North American Aerospace Defense Command (NORAD) & the US’ Northern Command (NORTHCOM) held a Facebook Live town hall meeting on Tuesday, March 24, informing the public how their essential teams in charge of homeland security are isolating at the Cheyenne Mountain bunker in Colorado amid the COVID-19 pandemic.
Air Force General Terrence O’Shaughnessy, who commands NORAD and NORTHCOM, told reporters on Facebook Live last Tuesday that essential staff is being moved from Peterson Air Force Base in Colorado to the underground bunker complex that is 24 miles away in Cheyenne Mountain. The facility is more than 2,000 feet underground and can survive a 30 megaton nuclear explosion.
“To ensure that we can defend the homeland despite this pandemic, our command and control watch teams here in the headquarters split into multiple shifts and portions of our watch team began working from Cheyenne Mountain Air Force Station, creating a third team at an alternate location as well,” O’Shaughnessy said.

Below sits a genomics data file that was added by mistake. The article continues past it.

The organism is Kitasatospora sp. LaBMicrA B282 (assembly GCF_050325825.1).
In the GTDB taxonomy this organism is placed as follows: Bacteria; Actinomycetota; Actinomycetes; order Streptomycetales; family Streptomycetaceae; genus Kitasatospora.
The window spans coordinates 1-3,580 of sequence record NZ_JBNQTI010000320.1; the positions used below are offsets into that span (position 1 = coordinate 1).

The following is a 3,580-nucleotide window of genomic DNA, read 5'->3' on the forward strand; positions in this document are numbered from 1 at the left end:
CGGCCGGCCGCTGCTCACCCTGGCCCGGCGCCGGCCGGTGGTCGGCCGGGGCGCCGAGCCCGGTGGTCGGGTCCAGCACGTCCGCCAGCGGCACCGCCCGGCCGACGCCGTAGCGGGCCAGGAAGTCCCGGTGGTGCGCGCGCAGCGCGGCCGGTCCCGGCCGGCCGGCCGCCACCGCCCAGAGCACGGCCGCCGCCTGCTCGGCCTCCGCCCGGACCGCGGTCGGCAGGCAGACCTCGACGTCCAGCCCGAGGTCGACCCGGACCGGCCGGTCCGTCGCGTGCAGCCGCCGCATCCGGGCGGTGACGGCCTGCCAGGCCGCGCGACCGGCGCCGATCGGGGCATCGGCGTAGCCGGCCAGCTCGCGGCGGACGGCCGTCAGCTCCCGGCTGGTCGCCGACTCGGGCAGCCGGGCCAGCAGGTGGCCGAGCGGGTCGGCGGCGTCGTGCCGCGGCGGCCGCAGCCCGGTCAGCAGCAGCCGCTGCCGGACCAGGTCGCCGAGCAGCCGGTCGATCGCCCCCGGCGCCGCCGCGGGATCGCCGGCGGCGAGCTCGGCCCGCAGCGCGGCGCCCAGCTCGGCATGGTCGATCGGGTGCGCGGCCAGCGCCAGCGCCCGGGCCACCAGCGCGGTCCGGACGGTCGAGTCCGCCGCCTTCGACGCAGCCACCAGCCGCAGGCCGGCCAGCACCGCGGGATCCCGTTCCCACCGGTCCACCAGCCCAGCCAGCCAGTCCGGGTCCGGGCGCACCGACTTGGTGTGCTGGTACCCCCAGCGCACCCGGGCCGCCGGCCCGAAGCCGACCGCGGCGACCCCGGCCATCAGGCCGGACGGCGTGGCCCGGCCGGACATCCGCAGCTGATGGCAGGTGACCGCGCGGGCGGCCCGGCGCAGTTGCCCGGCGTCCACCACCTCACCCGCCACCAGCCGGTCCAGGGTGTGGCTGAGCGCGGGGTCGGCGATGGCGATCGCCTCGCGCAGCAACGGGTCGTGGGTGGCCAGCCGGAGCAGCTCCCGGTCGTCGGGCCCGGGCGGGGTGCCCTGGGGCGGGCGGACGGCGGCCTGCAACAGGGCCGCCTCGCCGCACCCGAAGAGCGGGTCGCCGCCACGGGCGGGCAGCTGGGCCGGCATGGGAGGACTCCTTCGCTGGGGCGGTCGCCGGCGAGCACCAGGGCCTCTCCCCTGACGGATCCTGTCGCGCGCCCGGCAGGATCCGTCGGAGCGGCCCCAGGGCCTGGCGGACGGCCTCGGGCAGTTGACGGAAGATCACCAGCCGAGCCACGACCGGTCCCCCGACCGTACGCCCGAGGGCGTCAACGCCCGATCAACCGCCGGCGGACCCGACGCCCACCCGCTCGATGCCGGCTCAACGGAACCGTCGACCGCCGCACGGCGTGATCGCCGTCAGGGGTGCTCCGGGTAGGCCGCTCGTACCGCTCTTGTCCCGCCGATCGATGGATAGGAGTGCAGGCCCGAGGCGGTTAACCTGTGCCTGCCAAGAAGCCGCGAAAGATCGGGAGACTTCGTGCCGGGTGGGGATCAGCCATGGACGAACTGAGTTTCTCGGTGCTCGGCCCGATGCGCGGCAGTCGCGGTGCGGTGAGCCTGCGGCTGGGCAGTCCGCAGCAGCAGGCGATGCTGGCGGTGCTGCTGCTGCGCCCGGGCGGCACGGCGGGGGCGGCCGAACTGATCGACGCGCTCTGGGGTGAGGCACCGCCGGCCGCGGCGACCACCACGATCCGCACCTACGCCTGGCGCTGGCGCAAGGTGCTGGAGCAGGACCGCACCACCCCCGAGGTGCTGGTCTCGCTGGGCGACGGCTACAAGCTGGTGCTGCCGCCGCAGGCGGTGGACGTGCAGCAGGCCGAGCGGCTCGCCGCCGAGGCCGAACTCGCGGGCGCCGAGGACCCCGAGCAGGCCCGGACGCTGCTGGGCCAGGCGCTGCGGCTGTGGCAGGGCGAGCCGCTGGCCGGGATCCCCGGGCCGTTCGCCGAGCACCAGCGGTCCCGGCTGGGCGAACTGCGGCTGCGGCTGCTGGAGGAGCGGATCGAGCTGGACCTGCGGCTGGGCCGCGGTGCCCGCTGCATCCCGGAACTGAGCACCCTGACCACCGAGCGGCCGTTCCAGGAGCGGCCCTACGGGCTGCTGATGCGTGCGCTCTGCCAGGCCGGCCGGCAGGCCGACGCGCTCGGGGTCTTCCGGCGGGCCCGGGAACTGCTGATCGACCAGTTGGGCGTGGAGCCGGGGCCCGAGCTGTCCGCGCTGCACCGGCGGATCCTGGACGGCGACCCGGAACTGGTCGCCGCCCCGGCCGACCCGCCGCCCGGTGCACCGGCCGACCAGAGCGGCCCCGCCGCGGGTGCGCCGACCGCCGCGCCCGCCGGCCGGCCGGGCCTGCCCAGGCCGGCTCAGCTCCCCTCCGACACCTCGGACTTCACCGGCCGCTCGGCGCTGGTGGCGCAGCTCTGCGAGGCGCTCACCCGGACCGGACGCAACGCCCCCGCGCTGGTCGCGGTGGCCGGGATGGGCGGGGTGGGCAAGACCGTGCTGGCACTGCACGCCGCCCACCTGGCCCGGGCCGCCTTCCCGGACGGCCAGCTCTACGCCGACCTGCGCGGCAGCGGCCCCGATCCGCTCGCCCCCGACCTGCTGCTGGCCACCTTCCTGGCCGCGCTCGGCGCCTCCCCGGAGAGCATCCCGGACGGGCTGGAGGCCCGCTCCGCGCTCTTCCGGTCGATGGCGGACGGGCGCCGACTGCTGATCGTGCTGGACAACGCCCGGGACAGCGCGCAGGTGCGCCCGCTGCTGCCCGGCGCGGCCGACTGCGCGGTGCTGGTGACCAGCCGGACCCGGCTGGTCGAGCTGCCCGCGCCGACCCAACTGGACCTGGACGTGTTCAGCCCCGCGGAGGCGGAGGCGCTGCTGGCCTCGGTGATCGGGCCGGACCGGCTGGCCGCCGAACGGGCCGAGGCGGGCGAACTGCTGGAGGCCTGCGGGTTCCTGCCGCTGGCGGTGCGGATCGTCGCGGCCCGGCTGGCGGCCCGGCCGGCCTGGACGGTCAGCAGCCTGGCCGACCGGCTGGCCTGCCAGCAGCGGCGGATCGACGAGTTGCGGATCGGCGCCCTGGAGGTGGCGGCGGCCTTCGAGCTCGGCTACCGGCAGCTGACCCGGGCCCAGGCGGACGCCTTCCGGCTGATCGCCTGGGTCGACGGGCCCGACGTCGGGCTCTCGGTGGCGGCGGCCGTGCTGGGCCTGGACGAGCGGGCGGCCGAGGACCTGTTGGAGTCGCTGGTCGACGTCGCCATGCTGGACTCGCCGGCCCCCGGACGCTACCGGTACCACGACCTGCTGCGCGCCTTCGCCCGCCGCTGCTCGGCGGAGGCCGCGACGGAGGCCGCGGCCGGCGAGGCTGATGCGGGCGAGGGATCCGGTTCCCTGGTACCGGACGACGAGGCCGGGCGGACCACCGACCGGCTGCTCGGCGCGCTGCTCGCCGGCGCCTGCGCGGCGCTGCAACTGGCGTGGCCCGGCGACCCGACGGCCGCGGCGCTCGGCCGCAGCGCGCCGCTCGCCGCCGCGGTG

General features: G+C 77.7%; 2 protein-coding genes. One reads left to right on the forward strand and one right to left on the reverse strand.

“Our dedicated professionals of the NORAD and NORTHCOM command and control watch have left their homes, said goodbye to their families and are isolated from everyone to ensure that they can stand the watch each and every day to defend our homeland.
“It’s certainly not optimal, but it’s absolutely necessary and appropriate given the situation.”
Join us for a NORAD & USNORTHCOM townhall meeting via Facebook Live, Tuesday, 24 March at 2 p.m. MDT. Our Commander, General O'Shaughnessy; the Command Surgeon, Dr. (Captain) Kane; and our Command Senior Enlisted Leader, Sergeant Major McKenna, will answer questions and discuss our commands' COVID-19 priorities: 1) protect our force and their families, 2) protect our readiness to defend the homelands, and 3) support our interagency partners addressing the crisis.Submit questions to: https://go.usa.gov/xdJ5F Click "Got a Questions"
Posted by U.S. Northern Command on Monday, March 23, 2020
NORAD and NORTHCOM have already used up about 30% of the underground facility, according to The Drive. O’Shaughnessy said with the increased personnel, his “primary concern was … are we going to have the space inside the mountain for everybody who wants to move in there, and I’m not at liberty to discuss who’s moving in there.”